THE Bishops’ plans to permit clergy to bless same-sex unions in church will not need the General Synod’s approval next month, it has emerged.
In a letter circulated to the clergy in the diocese of Southwark on Wednesday, the Bishop of Southwark, the Rt Revd Christopher Chessun wrote: “The Bishops are commending these materials to General Synod for consideration. I am saying this as the Bishops are likely — I hope — to authorise them for use come what may.”
The Church Times understands that there will be a motion for the Synod to vote on, but that the provisions for blessing same-sex unions do not depend on that.
Bishop Chessun was not present at the meeting of the College of Bishops on Tuesday, when the proposals were agreed (News, 18 January), because he is taking part in an ecumenical pilgrimage in Jerusalem.
The Church Times has confirmed that the Bishops believe that their proposals — since they do not involve any change in doctrine — do not require legislative consent by the Synod by means of a two-thirds majority vote by houses.
On Thursday afternoon, Bishop Chessun said that the materials would amount to a “suite of liturgical resources” which would “most probably follow the pattern of liturgy authorised by the House of Bishops”.
As a result, they would not be “fought over on the floor of the General Synod” he said, but exist as a “range of liturgical resources that people can use as they wish”.
Canon B5 of the Church of England — which governs “the discretion of ministers in conduct of public prayer” — allows for forms of service to be used without a vote at the General Synod, provided that they are “neither contrary to, nor indicative of any departure from, the doctrine of the Church of England in any essential matter”.
In an interview with the Church Times on Wednesday, the Bishop of London, the Rt Revd Sarah Mullally, said that “there’s a very specific opportunity for Synod to engage” on the contents of the prayers for blessing and the pastoral guidance to replace Issues in Human Sexuality, but indicated that members would not have a chance to vote on the proposals.
On the part that the Synod would play, Bishop Mullally spoke about the consultative nature of the Living in Love and Faith (LLF) discernment process that led to the agreement announced this week. The Bishops, she said, were “providing leadership, recognising that there isn’t agreement in the Church, there’s not agreement within the Bishops.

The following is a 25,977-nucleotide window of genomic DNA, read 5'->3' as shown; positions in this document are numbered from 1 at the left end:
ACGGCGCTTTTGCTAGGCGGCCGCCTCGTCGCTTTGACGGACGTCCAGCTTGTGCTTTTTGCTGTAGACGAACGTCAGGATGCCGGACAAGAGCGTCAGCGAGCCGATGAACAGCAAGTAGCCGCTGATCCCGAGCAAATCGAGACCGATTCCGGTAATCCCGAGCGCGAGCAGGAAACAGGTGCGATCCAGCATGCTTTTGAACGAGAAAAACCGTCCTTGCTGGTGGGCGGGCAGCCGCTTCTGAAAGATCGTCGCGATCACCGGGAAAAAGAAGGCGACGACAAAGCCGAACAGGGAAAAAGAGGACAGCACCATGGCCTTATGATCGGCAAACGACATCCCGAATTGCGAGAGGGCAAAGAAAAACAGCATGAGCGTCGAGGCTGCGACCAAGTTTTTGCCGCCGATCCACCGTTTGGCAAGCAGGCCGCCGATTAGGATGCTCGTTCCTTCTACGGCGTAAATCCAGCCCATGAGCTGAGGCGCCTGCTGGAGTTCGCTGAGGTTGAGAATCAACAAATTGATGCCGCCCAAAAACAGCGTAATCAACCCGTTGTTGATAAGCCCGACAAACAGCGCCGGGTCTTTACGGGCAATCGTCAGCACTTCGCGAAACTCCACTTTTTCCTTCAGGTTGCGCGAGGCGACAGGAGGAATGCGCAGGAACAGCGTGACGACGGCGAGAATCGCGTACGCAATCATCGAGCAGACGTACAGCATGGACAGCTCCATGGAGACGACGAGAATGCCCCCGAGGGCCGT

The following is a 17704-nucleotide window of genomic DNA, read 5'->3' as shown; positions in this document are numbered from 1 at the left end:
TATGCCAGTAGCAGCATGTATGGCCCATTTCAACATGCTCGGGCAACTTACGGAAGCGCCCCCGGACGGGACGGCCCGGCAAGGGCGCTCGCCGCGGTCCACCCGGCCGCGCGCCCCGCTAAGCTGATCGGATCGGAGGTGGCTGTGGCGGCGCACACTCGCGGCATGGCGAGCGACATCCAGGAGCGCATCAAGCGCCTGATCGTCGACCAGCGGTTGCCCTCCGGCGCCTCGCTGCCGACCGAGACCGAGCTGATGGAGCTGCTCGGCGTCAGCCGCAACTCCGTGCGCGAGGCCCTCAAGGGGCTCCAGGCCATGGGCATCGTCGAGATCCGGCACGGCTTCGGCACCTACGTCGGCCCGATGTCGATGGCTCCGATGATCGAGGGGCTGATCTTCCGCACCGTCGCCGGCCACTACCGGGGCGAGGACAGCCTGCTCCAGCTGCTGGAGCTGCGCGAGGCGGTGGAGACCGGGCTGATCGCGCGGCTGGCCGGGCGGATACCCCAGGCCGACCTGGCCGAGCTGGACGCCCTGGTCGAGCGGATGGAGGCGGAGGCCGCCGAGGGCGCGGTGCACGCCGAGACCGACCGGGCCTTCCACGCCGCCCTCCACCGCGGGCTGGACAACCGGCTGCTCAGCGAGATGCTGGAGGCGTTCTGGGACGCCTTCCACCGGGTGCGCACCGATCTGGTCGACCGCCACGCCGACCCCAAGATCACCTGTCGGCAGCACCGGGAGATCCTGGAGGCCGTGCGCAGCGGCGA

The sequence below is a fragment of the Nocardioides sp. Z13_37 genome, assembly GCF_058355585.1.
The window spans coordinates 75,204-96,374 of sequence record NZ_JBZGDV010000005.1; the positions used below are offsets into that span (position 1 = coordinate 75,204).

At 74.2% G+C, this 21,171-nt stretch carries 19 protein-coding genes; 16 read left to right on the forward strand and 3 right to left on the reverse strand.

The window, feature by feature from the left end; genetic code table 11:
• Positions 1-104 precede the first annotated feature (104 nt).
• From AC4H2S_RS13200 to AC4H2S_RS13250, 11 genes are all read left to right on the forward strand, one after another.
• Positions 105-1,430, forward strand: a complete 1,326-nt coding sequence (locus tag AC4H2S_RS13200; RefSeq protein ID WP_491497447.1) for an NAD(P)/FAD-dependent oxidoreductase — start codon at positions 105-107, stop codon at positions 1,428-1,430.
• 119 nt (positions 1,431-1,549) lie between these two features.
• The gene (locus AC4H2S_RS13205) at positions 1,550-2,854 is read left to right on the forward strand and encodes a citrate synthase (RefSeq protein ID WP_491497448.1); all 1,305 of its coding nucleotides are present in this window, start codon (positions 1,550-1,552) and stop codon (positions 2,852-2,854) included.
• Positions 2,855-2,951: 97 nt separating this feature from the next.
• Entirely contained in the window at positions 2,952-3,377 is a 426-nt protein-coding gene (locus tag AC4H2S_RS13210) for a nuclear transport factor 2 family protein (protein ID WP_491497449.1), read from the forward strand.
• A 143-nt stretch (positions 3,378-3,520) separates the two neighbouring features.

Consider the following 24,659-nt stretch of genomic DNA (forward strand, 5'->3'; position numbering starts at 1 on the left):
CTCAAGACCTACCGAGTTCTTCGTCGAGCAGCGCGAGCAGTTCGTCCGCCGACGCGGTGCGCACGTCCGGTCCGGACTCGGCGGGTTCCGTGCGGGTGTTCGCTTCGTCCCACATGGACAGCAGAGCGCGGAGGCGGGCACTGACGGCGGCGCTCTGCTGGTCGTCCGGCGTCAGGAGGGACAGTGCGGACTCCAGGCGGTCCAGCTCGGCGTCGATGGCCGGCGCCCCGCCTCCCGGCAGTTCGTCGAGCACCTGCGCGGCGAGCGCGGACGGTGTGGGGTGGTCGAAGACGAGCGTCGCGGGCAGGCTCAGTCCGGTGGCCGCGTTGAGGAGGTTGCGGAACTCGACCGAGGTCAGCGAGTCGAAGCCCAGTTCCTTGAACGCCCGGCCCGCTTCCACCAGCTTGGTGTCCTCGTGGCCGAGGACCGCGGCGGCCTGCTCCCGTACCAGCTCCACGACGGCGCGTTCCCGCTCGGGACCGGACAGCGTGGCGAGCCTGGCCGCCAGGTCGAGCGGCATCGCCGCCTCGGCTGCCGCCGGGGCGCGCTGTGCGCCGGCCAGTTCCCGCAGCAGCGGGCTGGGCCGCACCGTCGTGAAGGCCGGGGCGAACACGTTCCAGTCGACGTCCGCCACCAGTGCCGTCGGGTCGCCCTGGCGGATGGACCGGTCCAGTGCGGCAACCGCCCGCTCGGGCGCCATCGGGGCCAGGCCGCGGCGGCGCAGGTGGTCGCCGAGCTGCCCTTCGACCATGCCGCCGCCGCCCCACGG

“We’re proposing a way forward which gives us the opportunity to do as much as we can, in a way that we want seek views from Synod, but actually doesn’t require legislation.”
She continued: “We want to hear from Synod, and then having heard from Synod we will commend prayers” for the blessing of same-sex couples.
Dr Eeva John, who has been assisting bishops with the LLF process, said: “There’s a really genuine sense of wanting to honour the place of Synod in the governance of the Church, in the decision-making of the Church, and perhaps at the same time, hopefully share something of the process that the bishops themselves have gone through.”
She added that there was “a really genuine desire to hear the mind of Synod on these matters, even if they don’t necessarily formally need to make a decision themselves on it”.
Bishop Mullally said that the Synod papers, due to be released on Friday, would say that “having listened to Synod, the House of Bishops will then work on the draft prayers and then commend those prayers.”
The Bishops’ stratagem is in line with their decision not to put forward proposals that would allow clergy to conduct weddings in church for same-sex couples. Mirroring the announcement, Bishop Chessun said in his letter that what was proposed by the College and House of Bishops would “offer the fullest pastoral provision without changing the Church’s doctrine of Holy Matrimony”.
In a pastoral letter to his diocese on Thursday, the Bishop of Manchester, Dr David Walker, wrote: “The last few years of the LLF process have made it very clear to me that there is not sufficient consensus at present to seek to move to marrying same-sex couples in church. Jesus speaks tellingly of the need, before embarking on a venture, to ensure one has the resources to complete it.
“To have begun a legislative process that was always bound to fail to reach the required two-thirds majorities in all three of the Houses of Synod would not only have been cruel and divisive but have shown failure to heed that gospel warning.
“My hope remains that this present, important, stage on our journey will lead in time to a moment when sufficient consensus, which cannot be simply reduced to synodical arithmetic, exists for that matter to be revisited.”
Offering his own views on the issue of same-sex unions and the Church, he wrote: “I would be delighted to serve as bishop in a Church that fully celebrated the committed, exclusive, and faithful love of two adults, regardless of whether they were of same or different sexes. I believe that view to be consonant with my reading of scripture.”